1. Unless your name is Jayne! (/smart remark)

        Okay, so you are claiming trademark. Trademark is intellectual property, which I included in the above reply. In my mind, you can use unique items or names as a trademark, but when you include common ones, you are overstepping.

        The problem is, Fox is claiming that a certain name – which can belong to people other than the character on the Fox show – placed on a common item, is their property. If advertisements/descriptions for the product included the name “Firefly,” then that is different. Firefly is the name of the show that belongs to Fox. I can see objections to that. (Dr. Who, if applied specifically to the name of a product, falls into that category. Amelia, not so much.)

        Or, perhaps, if something were designed to be a unique association with a product – again, I will point to something with branded graphic art on it, unique art specifically created to be a trademark. A hat that become popular does not fit into that category, even with the Name on it, since it does not appears to have been designed to do anything but be a fun item for a certain character to wear. Fox waiting until the hat became popular to claim intellectual property indicates to me that their intent was not to create a trademarked item. (Any company that wants to do that lines up their marketing well in advance so that they can release products at the same time (or before) the launch of the show.) To allow the production of the hats to go on until now, with no objections until the item became popular, simply smacks of corporate greed.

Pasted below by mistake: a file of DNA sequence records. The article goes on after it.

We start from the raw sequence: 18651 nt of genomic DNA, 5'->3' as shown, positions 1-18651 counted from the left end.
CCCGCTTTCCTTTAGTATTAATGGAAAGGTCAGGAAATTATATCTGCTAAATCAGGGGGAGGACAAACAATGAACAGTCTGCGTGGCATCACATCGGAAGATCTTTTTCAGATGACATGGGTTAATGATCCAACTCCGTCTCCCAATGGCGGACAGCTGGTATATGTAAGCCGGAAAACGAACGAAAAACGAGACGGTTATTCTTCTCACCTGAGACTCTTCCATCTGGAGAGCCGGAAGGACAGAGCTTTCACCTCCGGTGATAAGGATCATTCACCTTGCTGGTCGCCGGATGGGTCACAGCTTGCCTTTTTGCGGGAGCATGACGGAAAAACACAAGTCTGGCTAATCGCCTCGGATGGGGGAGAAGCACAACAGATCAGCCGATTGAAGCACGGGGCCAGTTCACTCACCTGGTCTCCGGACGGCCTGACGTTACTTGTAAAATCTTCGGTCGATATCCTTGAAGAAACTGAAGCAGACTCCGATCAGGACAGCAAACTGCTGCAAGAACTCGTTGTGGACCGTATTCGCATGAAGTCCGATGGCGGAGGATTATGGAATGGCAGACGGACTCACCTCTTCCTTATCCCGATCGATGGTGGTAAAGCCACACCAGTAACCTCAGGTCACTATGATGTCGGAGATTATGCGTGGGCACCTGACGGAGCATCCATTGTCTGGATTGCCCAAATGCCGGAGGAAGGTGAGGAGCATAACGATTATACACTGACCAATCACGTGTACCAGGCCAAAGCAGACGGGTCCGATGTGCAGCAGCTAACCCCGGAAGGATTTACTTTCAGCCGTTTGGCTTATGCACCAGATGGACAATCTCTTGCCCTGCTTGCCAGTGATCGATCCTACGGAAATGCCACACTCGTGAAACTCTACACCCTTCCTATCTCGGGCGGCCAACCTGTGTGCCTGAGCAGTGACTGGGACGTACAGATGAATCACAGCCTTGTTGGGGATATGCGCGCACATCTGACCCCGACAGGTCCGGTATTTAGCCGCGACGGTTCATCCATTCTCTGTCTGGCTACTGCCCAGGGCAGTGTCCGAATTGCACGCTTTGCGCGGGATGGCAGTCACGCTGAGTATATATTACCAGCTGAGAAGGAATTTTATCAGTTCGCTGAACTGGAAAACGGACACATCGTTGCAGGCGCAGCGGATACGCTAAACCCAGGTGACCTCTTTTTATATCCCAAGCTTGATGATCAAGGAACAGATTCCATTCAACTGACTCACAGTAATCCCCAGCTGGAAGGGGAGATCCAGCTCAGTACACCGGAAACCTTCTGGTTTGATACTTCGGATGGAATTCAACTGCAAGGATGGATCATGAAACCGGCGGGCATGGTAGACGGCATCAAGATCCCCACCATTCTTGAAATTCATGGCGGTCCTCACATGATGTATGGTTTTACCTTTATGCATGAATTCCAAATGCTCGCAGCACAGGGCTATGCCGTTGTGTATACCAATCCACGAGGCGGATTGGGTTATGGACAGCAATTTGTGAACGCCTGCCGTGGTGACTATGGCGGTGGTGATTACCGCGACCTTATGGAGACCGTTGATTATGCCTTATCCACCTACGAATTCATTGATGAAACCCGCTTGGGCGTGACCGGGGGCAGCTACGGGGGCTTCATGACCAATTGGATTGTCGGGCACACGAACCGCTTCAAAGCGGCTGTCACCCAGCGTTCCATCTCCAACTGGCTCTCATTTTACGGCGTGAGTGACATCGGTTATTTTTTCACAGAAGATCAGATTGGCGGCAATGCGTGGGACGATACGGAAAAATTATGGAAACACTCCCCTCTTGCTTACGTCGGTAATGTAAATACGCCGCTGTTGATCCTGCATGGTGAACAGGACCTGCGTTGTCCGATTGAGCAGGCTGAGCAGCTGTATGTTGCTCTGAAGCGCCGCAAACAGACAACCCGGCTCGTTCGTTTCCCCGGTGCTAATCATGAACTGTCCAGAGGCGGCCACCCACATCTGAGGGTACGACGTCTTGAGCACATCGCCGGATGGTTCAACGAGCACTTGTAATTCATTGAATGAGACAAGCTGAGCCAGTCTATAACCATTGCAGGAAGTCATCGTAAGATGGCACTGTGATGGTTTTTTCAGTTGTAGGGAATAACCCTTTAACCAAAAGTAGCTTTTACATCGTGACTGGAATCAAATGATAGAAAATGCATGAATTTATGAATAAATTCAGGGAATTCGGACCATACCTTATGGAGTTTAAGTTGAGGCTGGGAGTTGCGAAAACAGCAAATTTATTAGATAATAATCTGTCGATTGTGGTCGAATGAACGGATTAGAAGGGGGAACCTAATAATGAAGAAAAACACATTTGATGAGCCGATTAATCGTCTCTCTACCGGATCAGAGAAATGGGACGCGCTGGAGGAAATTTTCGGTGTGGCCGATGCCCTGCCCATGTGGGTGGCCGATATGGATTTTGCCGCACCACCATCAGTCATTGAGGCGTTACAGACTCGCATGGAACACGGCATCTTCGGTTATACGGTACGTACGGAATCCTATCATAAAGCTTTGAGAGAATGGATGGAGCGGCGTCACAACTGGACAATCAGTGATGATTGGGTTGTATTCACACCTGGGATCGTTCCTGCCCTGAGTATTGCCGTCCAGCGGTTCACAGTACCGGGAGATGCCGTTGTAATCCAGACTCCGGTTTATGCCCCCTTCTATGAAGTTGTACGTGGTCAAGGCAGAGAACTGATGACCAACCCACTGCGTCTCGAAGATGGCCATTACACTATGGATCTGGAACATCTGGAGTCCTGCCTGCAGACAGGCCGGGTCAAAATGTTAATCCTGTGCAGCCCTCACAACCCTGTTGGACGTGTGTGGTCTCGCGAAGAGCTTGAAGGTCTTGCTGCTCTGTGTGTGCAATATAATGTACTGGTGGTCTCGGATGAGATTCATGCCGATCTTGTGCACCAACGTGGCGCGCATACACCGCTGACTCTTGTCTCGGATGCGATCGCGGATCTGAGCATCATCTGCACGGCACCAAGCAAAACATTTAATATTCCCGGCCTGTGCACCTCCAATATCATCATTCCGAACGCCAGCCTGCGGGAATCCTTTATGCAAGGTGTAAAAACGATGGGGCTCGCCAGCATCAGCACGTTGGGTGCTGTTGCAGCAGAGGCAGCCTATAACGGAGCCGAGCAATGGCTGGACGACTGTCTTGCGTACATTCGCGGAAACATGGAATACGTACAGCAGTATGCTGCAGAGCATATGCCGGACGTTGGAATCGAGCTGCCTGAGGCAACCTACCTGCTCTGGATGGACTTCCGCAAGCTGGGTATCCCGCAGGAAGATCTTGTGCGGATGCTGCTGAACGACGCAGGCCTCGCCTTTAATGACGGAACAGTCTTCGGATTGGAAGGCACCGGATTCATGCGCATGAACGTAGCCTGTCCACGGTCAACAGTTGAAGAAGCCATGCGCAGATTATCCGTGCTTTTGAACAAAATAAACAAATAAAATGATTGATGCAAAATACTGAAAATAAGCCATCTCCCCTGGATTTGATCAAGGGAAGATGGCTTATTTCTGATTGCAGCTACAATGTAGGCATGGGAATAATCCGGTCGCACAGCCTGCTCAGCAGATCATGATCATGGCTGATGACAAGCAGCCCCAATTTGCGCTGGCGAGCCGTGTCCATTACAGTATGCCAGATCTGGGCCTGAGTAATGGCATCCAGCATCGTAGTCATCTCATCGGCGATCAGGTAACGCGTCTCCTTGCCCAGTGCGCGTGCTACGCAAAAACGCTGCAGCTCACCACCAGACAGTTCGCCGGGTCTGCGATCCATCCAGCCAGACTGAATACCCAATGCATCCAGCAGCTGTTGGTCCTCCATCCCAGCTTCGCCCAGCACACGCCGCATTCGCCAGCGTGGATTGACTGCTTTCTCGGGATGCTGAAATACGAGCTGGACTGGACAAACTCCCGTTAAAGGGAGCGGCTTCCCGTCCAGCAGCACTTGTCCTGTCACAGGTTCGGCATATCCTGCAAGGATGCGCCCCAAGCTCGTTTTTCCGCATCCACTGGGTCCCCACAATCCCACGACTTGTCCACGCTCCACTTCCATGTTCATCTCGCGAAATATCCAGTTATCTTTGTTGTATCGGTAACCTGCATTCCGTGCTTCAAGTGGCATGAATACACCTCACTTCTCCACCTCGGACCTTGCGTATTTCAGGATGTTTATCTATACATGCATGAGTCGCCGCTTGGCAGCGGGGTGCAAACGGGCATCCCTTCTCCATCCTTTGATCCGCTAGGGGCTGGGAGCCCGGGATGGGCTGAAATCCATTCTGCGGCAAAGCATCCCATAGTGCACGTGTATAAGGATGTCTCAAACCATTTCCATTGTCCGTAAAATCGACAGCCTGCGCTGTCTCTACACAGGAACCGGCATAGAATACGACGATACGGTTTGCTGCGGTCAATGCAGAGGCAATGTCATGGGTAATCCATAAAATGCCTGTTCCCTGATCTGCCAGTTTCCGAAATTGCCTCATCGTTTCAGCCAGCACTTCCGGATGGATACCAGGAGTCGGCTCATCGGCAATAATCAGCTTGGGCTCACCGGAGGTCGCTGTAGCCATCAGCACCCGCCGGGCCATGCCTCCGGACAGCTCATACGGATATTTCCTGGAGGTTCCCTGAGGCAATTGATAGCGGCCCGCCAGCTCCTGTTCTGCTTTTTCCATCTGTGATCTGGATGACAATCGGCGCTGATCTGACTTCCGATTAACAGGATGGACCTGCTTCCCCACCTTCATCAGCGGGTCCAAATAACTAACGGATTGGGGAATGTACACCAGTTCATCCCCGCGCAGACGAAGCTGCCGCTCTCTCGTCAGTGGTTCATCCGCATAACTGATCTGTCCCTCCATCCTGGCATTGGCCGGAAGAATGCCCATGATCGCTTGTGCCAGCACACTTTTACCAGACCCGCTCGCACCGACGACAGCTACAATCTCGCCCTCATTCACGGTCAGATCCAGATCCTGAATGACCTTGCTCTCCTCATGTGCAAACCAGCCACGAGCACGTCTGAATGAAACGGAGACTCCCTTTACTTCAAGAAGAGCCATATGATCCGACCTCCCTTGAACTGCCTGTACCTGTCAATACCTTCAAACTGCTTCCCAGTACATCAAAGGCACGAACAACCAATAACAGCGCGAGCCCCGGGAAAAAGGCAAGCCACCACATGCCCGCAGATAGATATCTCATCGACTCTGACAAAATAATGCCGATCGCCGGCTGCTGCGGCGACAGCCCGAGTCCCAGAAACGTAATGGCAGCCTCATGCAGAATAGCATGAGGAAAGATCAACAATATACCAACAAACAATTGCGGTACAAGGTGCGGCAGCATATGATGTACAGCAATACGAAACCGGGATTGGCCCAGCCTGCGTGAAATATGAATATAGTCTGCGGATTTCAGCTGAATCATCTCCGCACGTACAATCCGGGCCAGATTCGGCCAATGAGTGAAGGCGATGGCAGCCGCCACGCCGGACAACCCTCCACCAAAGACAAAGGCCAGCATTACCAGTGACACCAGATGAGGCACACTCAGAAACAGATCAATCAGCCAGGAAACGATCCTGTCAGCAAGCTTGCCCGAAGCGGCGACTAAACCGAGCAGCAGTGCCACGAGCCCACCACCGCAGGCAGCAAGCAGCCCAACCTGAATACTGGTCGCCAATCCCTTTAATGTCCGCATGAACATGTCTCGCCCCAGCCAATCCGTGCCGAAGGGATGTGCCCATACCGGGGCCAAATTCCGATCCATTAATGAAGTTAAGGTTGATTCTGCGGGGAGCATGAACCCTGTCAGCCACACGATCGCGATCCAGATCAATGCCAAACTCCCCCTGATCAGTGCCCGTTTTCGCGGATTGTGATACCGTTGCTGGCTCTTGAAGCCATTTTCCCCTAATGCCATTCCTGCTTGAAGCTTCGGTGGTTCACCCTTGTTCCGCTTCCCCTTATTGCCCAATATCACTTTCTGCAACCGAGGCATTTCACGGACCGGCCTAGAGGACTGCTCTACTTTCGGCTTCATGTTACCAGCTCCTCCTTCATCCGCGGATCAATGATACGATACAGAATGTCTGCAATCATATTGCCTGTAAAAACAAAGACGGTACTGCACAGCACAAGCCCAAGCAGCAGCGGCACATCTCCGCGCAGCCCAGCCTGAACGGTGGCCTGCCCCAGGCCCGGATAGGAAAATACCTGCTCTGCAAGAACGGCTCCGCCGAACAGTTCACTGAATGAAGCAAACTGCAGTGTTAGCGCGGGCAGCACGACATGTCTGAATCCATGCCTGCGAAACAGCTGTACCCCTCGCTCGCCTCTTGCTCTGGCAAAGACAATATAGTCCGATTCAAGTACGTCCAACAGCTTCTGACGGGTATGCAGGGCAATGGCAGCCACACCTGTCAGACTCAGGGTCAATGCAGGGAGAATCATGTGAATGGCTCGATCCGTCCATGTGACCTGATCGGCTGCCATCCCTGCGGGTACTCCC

My point is, where do you draw the line? If this were a clearly original construction, i think they would have grounds for dispute. If the name attached to it were unique, then yes. If it were named “Firefly Hat,” then yes, they would be within their rights.

        And if you allow this sort of territorial nonsense to go on, then all of a sudden you’ve started down that proverbial slippery slope. A slope where Joe Smith sees an opportunity and protects the name Smith because he uses it on the name of (insert-common-product-type-here) that he makes, and he wants people to think of his product whenever they see the name Smith. Let’s face it, we’ve seen things like that happen.

        1. I’m not a lawyer, let alone an IP lawyer (and I don’t even know that Fox was using trademark as the basis for their C&D letters) but the USPTO seems to disagree about whether or not common names can be trademarked. A certain nickname for Barbara when placed on a doll or toy will land you in a heap of trouble with Mattel, for instance.

          I’m also not saying it isn’t a dick move on the part of Fox to go after the fans for selling cosplay items. …But selling the items is exactly where that line is, even if it took Fox years and years to get there. They’ve done that with other things – like they shut down a role playing game club when they licensed the official RPG – many years after the series was out.

          It’s not a slippery slope, btw. Sew hats. Give hats. Sell silly hats, but don’t sell “Jayne’s Hat from Firefly,” because that’s not yours to sell.

  2. Thank you for this. I worked for years in licensing and the ins and outs of copyright and trademark are my happy hunting grounds. I’ve had to stop going to Etsy altogether because of how infuriating it is to see people stealing other folks’ property. There are countless stores selling Butterbeer soap, weeping angel necklaces, etc. Just because you’re small time doesn’t mean you aren’t stealing.